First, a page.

It is useful, then, to situate this renewed push for agriculture not only within a settler colonial context but within evolving political economies of capitalist land relations. Proponents of agricultural expansion in the Clay Belt are pursuing a strategy of “land assembly” to promote agricultural development and encourage investor interest in Northern agriculture schemes. Land assembly (also known as block assembly) is a process of combining adjacent parcels of land to form a single, larger property. This is a common practice for commercial and industrial development by investment firms and is sometimes used in more remote regions for extraction projects, such as mining, that require large areas of land. Land assembly creates an asset from land that is perceived by project proponents as “unproductive” or “underutilized.”7

Clay Belt land assembly project proponents describe the land as holding “untapped potential” for agriculture. It is “a place where you can go and expand.” One of the project’s goals is to “establish agriculture as a third economic pillar to mining and forestry” in the Clay Belt.8 Proponents want to capitalize on an estimated 435,000 hectares of private lands with farming potential.9 They argue that as investor interest in agricultural land grows, reforested land (described as “underdeveloped” land) should be promoted for agricultural development.10 Given the failed history of farming in the region, proponents hope that land consolidation will encourage financial investment in a way that creates a future for agriculture more akin to that of southern Ontario, just through different means: Rather than 1500-acre fields of grain corn, or soy, the commodities promoted in the north are beef and, increasingly, “cool season” grains such as oats, barley, and wheat.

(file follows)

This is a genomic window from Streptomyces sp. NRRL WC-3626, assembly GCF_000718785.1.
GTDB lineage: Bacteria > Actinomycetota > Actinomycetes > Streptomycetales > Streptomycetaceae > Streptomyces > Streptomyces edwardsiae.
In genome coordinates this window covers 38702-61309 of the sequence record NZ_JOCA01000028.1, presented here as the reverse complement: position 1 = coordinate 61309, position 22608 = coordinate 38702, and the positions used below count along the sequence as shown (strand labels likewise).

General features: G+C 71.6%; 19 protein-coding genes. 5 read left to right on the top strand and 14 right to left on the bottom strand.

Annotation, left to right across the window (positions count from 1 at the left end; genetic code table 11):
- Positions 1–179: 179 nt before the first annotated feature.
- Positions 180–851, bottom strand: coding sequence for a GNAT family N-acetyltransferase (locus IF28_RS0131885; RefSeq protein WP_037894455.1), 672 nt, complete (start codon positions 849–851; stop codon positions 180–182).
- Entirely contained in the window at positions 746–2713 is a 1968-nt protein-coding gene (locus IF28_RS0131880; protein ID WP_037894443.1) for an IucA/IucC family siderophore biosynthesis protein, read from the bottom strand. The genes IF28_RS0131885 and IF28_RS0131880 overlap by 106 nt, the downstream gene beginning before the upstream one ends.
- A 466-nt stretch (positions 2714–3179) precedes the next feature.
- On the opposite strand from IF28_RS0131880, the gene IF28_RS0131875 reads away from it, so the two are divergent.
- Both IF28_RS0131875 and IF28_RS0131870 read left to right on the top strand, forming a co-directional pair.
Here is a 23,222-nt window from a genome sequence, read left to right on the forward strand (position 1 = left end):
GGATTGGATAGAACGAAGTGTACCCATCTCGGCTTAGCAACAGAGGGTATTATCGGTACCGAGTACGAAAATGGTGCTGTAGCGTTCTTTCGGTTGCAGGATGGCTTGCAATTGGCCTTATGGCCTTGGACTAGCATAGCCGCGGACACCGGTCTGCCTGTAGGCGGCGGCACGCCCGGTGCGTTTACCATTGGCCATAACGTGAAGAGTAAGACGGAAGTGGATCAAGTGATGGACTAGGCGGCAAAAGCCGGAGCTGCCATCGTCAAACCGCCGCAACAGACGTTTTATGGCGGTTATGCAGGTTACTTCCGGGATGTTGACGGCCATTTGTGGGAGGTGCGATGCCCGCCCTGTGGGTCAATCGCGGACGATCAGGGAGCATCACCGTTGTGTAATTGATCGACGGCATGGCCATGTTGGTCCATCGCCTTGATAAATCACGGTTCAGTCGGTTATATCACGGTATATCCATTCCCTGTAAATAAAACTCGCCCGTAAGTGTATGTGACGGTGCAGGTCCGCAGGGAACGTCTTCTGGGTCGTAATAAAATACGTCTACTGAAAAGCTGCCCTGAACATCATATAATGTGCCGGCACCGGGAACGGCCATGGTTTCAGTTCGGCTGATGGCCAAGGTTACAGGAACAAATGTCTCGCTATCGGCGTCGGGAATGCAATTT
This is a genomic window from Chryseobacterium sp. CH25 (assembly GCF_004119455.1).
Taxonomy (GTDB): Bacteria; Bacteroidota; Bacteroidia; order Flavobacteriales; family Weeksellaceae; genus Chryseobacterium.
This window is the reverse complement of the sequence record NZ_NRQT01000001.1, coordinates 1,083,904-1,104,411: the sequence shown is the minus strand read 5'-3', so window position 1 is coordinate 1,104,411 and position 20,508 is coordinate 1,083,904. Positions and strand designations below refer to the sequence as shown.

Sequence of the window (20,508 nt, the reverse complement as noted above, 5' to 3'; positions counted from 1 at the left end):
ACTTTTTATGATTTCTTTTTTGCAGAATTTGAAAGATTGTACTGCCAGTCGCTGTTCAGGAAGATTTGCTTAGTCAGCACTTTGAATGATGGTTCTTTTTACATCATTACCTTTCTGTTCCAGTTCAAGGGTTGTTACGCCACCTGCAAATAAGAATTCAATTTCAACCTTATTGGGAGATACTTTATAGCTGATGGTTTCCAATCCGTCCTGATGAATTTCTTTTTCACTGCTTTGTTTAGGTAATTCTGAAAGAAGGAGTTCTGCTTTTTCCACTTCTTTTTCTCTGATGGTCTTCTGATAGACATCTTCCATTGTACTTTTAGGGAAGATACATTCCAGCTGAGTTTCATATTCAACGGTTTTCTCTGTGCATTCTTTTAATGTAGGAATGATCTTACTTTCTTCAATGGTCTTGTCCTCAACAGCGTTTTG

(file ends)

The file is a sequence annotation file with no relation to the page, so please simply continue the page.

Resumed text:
One key goal of land assembly is financialization. That is, to bring financial institutions, actors, markets, and operations into the purview of the land in question — in this case, through the prospect of land transformation for agricultural development. With the goal of converting land from scattered forest lots into larger agricultural plots, organizations including the Northeast Community Network (with support from local and provincial governments) plan to promote land to financial actors as a higher-value asset capable of generating attractive revenues. If investors buy into the agricultural expansion program, financial operations gain importance across the region, meaning that profit-making activity may increasingly occur in the realm of finance rather than in farming or forestry itself.11 Financialization, then, is a system and strategy of economic accumulation, and land assembly is a means of getting there. 

Northern Farming: Questions and Considerations

Several key questions arise when examining such projects in settler colonial contexts like Canada. First, what forms or models of agriculture are being promoted and prioritized? Put differently, whose interests drive the project, and whose futures does it shape?12 Second, to what extent does the proposed model reproduce historical settler land relations and further Indigenous land dispossession? Like other experts in the field, we believe that these kinds of projects — depending on their nature and process —“will either entrench settler colonialism and the neoliberal food regime or open towards an alternative future of Indigenous and northern food sovereignty.”13 Our research so far has shown that seemingly new and innovative projects, such as land assembly for agricultural expansion, have not moved far beyond their colonial roots. Land theft, extractivism, and dispossession have been co-constitutive to settler colonial farming and agricultural expansion for centuries, and projects such as this one appear likely to continue this relationship. For instance, project proponents have said they expect to leave land purchases “up to the free market,” which would hand over access and ownership to the highest bidder. In the words of one proponent, “We’ll make the blocks available, and advertise that the area is pro-agriculture, and make it an inviting atmosphere.”14 This approach raises important questions about the future of Indigenous treaties and inherent rights, leadership, jurisdiction, and sovereignty in the region, which would need to be carefully addressed before moving ahead.